Open main menu

Hibbing High School is a public grade 7–12 high school in Hibbing, Minnesota, United States. It was built from 1920 to 1922 as the entire city relocated two miles (3 km) south to make way for the expanding Hull–Rust–Mahoning Mine. The lavish Tudor Revival building was constructed at a cost of about $3.9 million (equivalent to $48,775,914 in 2018), becoming known as the "castle in the woods" and—thanks to its polished brass fixtures—the "school with the golden doorknobs".[2] The project was bankrolled by the mining industry, which wanted to make the move more palatable for those being displaced. It also satisfied immigrants' desire for their children's education.[3]

Hibbing High School
Hibbing High School 2014.jpg
Hibbing High School from the north
Hibbing High School is located in Minnesota
Hibbing High School
Hibbing High School is located in the United States
Hibbing High School
Location800 East 21st Street, Hibbing, Minnesota
Coordinates47°25′32″N 92°55′57″W / 47.42556°N 92.93250°W / 47.42556; -92.93250Coordinates: 47°25′32″N 92°55′57″W / 47.42556°N 92.93250°W / 47.42556; -92.93250
Area2.5 acres (1.0 ha)
Built1919–1924
ArchitectW.T. Bray
Architectural styleTudor Revival
NRHP reference #80004351[1]
Added to NRHPAugust 11, 1980

Hibbing High School is listed on the National Register of Historic Places.[1] Visitors may tour the building on their own during the school year or on guided tours during the summer.[4]

Contents

AmenitiesEdit

The school features a lavishly decorated 1800-seat auditorium patterned after the Capitol Theatre in New York City. The chandeliers were built at a cost of $15,000 each, with cut glass from Belgium. They are now each insured for $250,000. The auditorium also contains a 1900-pipe organ from the Barton Organ Company, which can play any orchestra instrument except for the violin.[5]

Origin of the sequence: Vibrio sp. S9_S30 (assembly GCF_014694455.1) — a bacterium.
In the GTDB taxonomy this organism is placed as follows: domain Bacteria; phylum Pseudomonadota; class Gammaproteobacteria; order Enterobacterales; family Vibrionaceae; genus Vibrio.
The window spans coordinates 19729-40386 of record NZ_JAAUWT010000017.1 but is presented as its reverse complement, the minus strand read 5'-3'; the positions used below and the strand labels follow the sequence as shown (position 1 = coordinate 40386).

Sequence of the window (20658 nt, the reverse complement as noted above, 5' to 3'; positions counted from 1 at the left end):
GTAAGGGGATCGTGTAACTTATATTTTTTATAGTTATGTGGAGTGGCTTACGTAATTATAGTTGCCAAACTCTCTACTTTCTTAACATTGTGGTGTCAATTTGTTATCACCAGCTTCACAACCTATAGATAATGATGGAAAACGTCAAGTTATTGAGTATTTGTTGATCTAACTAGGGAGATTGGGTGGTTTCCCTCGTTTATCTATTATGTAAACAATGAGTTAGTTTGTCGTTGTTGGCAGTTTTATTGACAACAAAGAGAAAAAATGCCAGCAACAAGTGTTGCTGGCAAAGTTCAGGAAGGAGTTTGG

HistoryEdit

Hibbing High School received the Bellamy Award in 1968, an honor given to one school nationwide annually to for outstanding academic achievements[2]

The school was listed on the National Register of Historic Places in 1980 for its state-level significance in the themes of architecture, education, industry, and politics/government.[6] It was nominated for its sumptuous Jacobethan architecture and association with the mutual desire by corporations and residents for improved public education as the mining industry mechanized.[7]

On November 26, 1996 construction on a new addition to the building caused a fire. Although the fire was extinguished before it reached the original building, a significant amount of smoke damage had occurred. School had to be suspended for over a month while cleaning took place.[citation needed]

Notable alumniEdit

See alsoEdit

ReferencesEdit

  1. ^ a b National Park Service (2010-07-09). "National Register Information System". National Register of Historic Places. National Park Service.
  2. ^ a b "Historic Hibbing High School". Hibbing Public Schools. 2012. Retrieved 2019-02-02.
  3. ^ Weinberger, Mark (2008). Minnesota Off the Beaten Path: A Guide to Unique Places. Globe Pequot Press. ISBN 9780762707980.
  4. ^ "Hibbing High School". Iron Range Tourism Bureau. 2018. Retrieved 2019-02-02.
  5. ^ a b c "Hibbing High School". Iron Range Tourism Bureau. Archived from the original on 2011-01-14.
  6. ^ "Hibbing High School". Minnesota National Register Properties Database. Minnesota Historical Society. 2009. Retrieved 2019-02-02.
  7. ^ Skrief, Charles (1979-09-10). "National Register of Historic Places Inventory—Nomination Form: Hibbing High School". National Park Service. Retrieved 2019-02-02. With five accompanying photos from 1979
  8. ^ "MELIN AND RADINOVICH ANNOUNCE ENGAGEMENT". Hibbing Daily Tribune. July 29, 2018. Retrieved March 16, 2019. Carly is a graduate of Hibbing High School

External linksEdit